Where to Buy Ice Cream in OC this Summer

Sprinkles, Frozen Cow Creamery and other ice cream places to explore and get headaches at this summer

In my humble opinion, there's still no better deal than Rite Aid for scoops of its Thrifty's brand ice cream. It's $1.79 as of this writing, and after all these years, it's still served with those cylindrical scoops that go ka-chunk. This summer, if I'm not having a single scoop of Chocolate Malted Crunch outside of the Rite Aid in Tustin, then I'm at Strickland's near UC Irvine to see whatever flavor the gleaming steel machines mixed fresh that day. But there's more ice cream where that came from. Herewith are six more places for when you'll allow yourself to be calorically irresponsible and happy this summer.

If there were a cuter, more kawaii dessert boutique than B. Candy, it would have to exist in some sugar-addled teen's Hello Kitty fantasy. On the shelves are gigantic Peeps plush toys, Pucker Powder sold by the spout and pinkness everywhere. The bar stools are fashioned to resemble cupcakes and ice cream cones. And when you finally pull yourself away from browsing the merchandise, you discover the ice cream is made by someone who's obviously very skilled at the art. It's texturally perfect and exists in so many intriguing flavors it's difficult to settle on just one. The Froot Loops tastes exactly like the cereal. And if you decide on the one made with Whoppers, you find the malted essence of the movie-theater candy slyly worked into the ice cream itself. One of the best flavors is the Cookie Monster; named after the Sesame Street monster and colored blue in his honor, it not only has cookie dough pieces, but also probably Oreos and everything else the notoriously ravenous cookie junkie might consume in one of his binges. 3100 Pacific Coast Hwy., Corona Del Mar, (949) 675-3910; Small cup of ice cream, $3.50.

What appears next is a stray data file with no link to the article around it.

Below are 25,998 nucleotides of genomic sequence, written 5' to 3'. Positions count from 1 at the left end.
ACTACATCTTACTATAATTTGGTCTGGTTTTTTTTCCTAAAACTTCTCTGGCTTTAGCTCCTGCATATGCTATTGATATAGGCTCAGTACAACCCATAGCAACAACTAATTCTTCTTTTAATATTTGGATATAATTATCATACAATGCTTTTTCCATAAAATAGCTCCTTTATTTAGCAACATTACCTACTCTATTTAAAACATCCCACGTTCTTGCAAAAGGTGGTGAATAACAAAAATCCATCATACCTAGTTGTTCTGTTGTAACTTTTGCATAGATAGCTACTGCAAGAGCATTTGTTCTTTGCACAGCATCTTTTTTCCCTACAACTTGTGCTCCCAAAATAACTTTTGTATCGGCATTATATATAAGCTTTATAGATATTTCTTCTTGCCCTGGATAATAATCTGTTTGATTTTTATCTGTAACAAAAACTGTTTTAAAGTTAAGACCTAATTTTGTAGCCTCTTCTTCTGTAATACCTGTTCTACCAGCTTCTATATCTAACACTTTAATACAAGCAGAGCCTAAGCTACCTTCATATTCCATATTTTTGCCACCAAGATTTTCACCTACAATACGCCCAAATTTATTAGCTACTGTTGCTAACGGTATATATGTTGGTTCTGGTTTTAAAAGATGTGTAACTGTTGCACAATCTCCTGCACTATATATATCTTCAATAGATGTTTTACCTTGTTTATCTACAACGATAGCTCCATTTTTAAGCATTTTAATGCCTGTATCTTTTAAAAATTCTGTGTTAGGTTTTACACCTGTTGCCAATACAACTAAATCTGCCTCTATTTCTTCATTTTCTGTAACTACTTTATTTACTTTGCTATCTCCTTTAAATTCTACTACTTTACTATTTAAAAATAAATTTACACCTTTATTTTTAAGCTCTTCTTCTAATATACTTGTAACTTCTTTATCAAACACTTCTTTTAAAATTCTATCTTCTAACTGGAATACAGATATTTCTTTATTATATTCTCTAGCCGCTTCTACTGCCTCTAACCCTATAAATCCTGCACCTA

Are you experimental? A control freak? Confetti is the ice cream parlor for you. On offer here are about 10 frozen custards piped out of machines with the taste and texture of Costco's froyo and about 20 different Italian ice flavors scooped out from bins. What you do with these choices would take some fancy math to figure out the virtually limitless flavor combinations. And that's not even counting the dozen sauces you can drizzle on top. If you're too overwhelmed, you can choose from the recommended formulations of "parfait" (that's what the owners call these Italian-ice-and-frozen-custard combos). The simplest one is "50/50 bar": orange Italian ice plus vanilla custard. It tastes better than the original you had in your youth. 1175 Baker St., Ste. E-22, Costa Mesa, (714) 545-1175. Small cup of custard, $4; small cup of Italian ice, $3.50; small parfait, $3.75.

Tastes Kawaii!
Tastes Kawaii!
This technology can break your hand
This technology can break your hand

Location Info


B. Candy

3100 Pacific Coast Hwy.
Corona del Mar, CA 92625

Category: Restaurant > Ice Cream

Region: Corona Del Mar

Confetti Italian Ice & Custard

1175 Baker St., Ste E-22
Costa Mesa, CA 92626

Category: Restaurant > Dessert

Region: Costa Mesa


3972 Barranca Parkway, Ste D
Irvine, CA 92606

Category: Coffee Shops

Region: Irvine

Christopher Michael Chocolates

2346 Newport Blvd., Ste. A3
Costa Mesa, CA 92627

Category: Restaurant > Dessert

Region: Costa Mesa

Proof Ice Cream

8300 La Palma Ave., Ste. A2
Buena Park, CA 90620

Category: Restaurant > Ice Cream

Region: Buena Park

Sprinkles Ice Cream & Cookies

952 Avocado Ave.
Newport Beach, CA 92660

Category: Restaurant > Ice Cream

Region: Newport Beach